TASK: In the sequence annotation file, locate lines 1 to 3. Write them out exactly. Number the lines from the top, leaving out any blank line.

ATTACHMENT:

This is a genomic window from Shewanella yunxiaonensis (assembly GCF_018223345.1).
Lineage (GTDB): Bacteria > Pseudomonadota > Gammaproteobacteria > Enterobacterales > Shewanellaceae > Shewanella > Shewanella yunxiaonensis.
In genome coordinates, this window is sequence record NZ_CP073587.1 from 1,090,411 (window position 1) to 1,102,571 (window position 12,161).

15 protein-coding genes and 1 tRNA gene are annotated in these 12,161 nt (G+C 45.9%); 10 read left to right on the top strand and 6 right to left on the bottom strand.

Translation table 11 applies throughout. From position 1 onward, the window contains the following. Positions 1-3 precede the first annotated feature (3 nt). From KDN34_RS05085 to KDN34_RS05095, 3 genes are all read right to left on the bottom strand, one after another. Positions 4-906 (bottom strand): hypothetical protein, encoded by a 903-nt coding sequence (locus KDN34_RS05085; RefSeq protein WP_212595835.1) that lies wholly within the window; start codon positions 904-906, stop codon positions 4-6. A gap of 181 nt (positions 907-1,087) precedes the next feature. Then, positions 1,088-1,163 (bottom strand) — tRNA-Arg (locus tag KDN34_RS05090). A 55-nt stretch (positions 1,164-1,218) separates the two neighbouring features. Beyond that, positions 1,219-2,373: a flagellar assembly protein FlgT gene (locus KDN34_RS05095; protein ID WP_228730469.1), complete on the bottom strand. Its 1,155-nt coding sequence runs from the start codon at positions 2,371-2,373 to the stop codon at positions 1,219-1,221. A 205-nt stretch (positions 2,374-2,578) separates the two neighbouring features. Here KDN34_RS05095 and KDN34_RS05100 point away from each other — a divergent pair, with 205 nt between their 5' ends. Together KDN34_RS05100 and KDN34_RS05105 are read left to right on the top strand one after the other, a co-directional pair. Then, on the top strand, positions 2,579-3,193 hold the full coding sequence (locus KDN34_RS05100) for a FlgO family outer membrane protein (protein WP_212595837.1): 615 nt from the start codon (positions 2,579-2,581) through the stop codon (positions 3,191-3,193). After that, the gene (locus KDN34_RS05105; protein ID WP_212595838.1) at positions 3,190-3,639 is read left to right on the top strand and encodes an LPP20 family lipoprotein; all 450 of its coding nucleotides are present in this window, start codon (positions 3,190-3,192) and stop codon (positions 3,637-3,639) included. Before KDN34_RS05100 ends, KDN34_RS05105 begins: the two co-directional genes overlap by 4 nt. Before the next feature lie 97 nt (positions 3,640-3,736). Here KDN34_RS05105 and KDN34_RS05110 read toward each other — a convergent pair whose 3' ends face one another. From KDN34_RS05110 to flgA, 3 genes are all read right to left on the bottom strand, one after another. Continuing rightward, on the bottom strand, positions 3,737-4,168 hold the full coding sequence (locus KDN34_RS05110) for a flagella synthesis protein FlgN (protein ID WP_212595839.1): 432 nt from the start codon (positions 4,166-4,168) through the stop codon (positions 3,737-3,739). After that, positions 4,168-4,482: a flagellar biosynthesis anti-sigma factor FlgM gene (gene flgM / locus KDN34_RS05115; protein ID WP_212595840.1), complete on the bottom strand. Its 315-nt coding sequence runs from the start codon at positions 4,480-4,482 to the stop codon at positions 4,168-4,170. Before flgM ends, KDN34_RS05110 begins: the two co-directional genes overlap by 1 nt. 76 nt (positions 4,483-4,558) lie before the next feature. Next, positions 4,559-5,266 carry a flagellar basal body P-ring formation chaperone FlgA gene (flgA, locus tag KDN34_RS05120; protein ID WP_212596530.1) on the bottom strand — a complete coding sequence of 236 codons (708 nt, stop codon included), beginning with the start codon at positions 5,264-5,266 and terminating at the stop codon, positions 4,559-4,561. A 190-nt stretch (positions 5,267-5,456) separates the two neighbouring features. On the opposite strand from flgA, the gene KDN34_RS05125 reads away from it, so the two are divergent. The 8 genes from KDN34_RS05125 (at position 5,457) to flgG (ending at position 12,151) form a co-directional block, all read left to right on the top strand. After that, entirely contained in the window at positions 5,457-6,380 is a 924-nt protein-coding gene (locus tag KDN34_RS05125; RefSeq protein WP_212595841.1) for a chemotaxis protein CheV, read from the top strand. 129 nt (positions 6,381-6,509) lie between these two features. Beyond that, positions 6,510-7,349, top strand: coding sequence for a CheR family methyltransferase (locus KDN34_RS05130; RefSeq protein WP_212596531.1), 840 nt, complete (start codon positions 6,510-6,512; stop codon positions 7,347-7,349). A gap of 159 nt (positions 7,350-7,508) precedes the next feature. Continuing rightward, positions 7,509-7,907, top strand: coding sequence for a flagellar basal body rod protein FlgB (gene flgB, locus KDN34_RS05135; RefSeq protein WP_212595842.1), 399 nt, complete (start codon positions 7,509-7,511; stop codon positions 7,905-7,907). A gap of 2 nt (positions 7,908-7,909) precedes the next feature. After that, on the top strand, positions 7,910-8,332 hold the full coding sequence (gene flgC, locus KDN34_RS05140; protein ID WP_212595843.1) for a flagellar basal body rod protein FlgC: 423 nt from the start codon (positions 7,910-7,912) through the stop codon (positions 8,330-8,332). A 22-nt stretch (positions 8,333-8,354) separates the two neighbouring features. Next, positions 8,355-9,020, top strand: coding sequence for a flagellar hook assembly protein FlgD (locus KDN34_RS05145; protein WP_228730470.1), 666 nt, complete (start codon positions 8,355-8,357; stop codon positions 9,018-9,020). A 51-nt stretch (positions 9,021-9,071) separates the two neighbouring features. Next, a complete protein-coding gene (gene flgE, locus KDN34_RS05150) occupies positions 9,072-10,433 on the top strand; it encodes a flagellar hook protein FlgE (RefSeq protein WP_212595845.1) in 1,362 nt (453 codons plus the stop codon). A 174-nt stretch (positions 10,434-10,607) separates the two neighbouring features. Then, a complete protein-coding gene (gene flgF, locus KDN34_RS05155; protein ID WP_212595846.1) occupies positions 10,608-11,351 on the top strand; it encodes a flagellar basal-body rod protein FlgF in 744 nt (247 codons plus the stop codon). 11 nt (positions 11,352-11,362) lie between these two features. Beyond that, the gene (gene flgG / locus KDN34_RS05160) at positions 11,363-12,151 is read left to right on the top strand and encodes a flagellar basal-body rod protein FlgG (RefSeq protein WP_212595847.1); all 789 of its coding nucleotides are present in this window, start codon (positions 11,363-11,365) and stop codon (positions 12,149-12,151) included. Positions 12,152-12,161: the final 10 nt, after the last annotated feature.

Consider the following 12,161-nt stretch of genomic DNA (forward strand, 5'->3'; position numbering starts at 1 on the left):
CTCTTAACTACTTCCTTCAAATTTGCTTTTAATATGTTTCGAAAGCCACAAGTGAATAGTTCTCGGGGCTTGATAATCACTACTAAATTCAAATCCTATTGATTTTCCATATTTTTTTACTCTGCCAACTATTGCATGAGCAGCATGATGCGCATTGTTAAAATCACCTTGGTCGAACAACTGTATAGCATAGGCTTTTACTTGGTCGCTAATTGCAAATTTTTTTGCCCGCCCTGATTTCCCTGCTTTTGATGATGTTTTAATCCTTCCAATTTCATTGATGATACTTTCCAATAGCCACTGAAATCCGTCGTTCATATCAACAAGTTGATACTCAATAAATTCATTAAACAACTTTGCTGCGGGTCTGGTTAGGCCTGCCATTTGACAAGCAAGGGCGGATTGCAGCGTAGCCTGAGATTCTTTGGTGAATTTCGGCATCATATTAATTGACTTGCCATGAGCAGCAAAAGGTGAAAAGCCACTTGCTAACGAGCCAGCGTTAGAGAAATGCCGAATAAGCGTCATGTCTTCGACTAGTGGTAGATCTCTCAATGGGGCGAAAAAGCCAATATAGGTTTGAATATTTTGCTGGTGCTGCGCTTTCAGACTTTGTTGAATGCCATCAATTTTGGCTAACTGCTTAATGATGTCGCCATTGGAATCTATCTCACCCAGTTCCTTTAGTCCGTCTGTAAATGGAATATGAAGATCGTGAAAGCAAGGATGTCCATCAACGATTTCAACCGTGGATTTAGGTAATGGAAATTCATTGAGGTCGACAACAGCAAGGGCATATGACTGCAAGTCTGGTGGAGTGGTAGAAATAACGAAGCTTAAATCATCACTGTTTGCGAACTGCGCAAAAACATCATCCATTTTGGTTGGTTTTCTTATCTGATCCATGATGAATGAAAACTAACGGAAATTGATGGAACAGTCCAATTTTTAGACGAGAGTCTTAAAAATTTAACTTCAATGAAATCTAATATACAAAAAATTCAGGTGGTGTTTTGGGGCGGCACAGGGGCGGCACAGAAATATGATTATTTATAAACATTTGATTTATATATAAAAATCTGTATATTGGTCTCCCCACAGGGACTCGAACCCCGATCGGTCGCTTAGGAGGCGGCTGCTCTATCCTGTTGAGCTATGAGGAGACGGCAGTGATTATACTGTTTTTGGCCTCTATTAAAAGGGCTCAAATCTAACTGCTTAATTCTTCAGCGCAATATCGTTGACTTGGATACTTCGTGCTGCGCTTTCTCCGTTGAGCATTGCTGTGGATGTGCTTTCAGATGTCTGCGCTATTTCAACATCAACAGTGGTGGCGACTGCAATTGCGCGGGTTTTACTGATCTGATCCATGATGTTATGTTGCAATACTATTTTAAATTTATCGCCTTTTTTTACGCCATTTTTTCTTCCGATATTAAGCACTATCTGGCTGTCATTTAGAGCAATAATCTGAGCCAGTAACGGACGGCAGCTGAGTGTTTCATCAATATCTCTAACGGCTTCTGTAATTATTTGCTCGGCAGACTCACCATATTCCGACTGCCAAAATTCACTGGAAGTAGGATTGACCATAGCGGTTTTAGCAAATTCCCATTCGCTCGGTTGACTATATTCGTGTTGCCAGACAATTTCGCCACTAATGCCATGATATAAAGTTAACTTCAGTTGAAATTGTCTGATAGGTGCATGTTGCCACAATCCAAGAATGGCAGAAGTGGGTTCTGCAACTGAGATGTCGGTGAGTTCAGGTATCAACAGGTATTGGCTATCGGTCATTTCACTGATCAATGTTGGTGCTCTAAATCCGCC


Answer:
This is a genomic window from Shewanella yunxiaonensis (assembly GCF_018223345.1).
Lineage (GTDB): Bacteria > Pseudomonadota > Gammaproteobacteria > Enterobacterales > Shewanellaceae > Shewanella > Shewanella yunxiaonensis.
In genome coordinates, this window is sequence record NZ_CP073587.1 from 1,090,411 (window position 1) to 1,102,571 (window position 12,161).